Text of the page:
Elon Musk plans for Tesla to make supersonic electric planes

Full disclosure: I want a Tesla car. I’m not yet set on the model, but I’m planning on ordering a Tesla sometime next year. So yeah, I’m a bit of a fanboy at this point but hey, at least I’m honest about it.

That’s why when I saw this article written by Mike Brown for Inverse, I got incredibly excited for the possible opportunities.

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In the article, Brown writes about how Elon Musk talked about Tesla making electric trucks, and even the possibility of electric planes that have a vertical takeoff and can reach supersonic speeds.

“The exciting thing to do would be a vertical takeoff and landing supersonic jet of some kind,” Tesla CEO Elon Musk said during a September appearance onJoe Rogan Experience, noting that he’d discussed the idea with “friends and girlfriends.”

It sounds like pie-in-the-sky thinking, but Tesla has built a reputation as a firm that can take existing vehicles and electrify them with great success. The company first released the Roadster in 2008, the first all-electric production car with a lithium-ion battery, back when electric cars were a rare oddity. It then launched the Model S sedan in 2012, the Model X sports utility vehicle in 2015, and the Model 3 entry-level car in 2017. It’s now planning the entry-level Model Y, a Semi electric truck and second-generation Roadster, all while producing around 7,000 cars per week.

There have previously only been two SSTs (supersonic transport) planes that saw commercial aviation flight. These include the Concorde and the Tupolev Tu-144. The Tupolev Tu-144 last saw civilian flight way back in 1978, while the Concorde last saw action in 2003.

Supersonic planes

My wife and I celebrated our birthdays (mine is just one day before hers) back in February by visiting Washington, DC. I highly highly recommend a trip to DC if you’re thinking about vacation spots. There is so much history to take in, so many opportunities to learn things, and so many (FREE) museums to visit! I did a short panorama of the Concorde on display at the Steven F. Udvar-Hazy Center, an air and space museum just a little bit outside of DC.

You can scroll through the album I made on the aSE Facebook page to check out more planes, including the actual Enola Gay (the plane that dropped one of the two atomic bombs on Japan), a Kugisho MXY7 Ohka Model 2 (one of the kamikaze drone-type missiles that a Japanese person would manually fly to its intended target), and of course, the space shuttle Discovery in their absolutely fantastic Space Hangar.

And it’s all free, thanks to the Smithsonian Institute.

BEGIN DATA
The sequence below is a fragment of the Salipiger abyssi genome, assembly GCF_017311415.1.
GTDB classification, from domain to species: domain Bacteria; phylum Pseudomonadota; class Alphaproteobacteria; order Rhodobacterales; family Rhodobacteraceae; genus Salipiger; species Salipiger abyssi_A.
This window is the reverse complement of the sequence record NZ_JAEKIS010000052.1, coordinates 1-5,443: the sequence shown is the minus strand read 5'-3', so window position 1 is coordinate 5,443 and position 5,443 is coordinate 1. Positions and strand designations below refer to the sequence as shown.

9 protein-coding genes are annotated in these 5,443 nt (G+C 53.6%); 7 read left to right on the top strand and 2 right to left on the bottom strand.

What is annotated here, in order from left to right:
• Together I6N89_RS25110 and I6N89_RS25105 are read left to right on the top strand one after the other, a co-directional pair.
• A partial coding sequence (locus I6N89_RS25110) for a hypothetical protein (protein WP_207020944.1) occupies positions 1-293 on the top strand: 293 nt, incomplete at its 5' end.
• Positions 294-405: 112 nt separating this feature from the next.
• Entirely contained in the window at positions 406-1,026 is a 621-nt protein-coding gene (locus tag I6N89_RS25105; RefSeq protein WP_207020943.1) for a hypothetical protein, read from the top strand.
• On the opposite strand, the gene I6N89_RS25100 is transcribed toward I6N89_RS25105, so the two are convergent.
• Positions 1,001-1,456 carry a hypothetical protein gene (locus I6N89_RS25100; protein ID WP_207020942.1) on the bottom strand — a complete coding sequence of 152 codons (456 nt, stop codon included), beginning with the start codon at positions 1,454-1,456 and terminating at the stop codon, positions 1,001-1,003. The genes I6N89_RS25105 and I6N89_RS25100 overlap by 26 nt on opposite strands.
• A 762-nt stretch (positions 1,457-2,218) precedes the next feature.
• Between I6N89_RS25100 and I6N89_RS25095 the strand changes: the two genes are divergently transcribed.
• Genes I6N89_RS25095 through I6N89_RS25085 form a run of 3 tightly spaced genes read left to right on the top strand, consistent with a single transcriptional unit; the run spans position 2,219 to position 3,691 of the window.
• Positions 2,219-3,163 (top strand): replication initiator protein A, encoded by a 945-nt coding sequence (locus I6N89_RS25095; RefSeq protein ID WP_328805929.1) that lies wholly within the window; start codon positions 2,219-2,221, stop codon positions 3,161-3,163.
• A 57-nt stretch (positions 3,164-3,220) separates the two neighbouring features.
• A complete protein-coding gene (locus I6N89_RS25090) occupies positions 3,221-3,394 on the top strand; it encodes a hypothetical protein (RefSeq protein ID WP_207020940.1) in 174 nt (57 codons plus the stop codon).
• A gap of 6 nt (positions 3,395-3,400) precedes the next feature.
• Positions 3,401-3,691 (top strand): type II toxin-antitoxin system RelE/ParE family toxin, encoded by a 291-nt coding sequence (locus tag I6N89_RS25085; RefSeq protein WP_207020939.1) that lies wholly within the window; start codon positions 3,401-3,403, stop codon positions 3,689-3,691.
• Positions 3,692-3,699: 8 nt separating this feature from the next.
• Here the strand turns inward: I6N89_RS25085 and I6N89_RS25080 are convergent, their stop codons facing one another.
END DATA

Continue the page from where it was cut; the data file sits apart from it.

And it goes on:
Back to Musk & Tesla

A supersonic electric plane sounds like it’s completely ridiculous, but a decade ago the idea of launching an orbital-class rocket, landing it under its own power on a barge in the middle of the ocean, then flying it again was also a completely ridiculous idea.

Brown continued:

Musk has discussed his plane idea several times over the years, going back to 2009 when he mentioned the idea to George Zachary at the Charles River Ventures CEO Summit, stating that “an electric plane gets more feasible as battery energy improves,” but “I try not to think about because I have too much to think about.” His comments were captured on (somewhat grainy) video which was published by TechCrunch at the time.

While there have been great leaps made in battery technology by Tesla, the problem still remains that batteries currently aren’t powerful enough to sustain flight for long durations.

The key holdup with Musk’s idea, in his words, is that he’s waiting for battery technology to improve. A plane would require a high energy density, 400 watt-hours of energy per kilogram of plane. The battery found in a Tesla car ranks at around 250 watt-hours per kilogram. However, 400 is the bare minimum for making such a plane work, and Musk claims 500 is more ideal.

Why not flying cars?

Flying cars sound great, and cars are the thing Tesla does best. But also, have you seen people driving around recently? Can you imagine them flying their car?

Musk has actually spoken out against flying cars. In anApril 2017 TED talk, he described the anxiety about the concept of over-head vehicles, saying “did they service their hubcap? Or is it going to come off and guillotine me as they’re flying past?”

There’s also this tweet by Elon Musk:

If you love drones above your house, you’ll really love vast numbers of “cars” flying over your head that are 1000 times bigger and noisier and blow away anything that isn’t nailed down when they land

So it doesn’t look like we’ll see flying cars or supersonic electric planes in the skies anytime within the next decade or two, but the idea is extremely exciting.

But what about getting from New York to China in just about an hour? Well, Elon Musk and SpaceX might have you covered in just a few years

Written by Dan Broadbent

Science Enthusiast. Atheist. Lover of cats.




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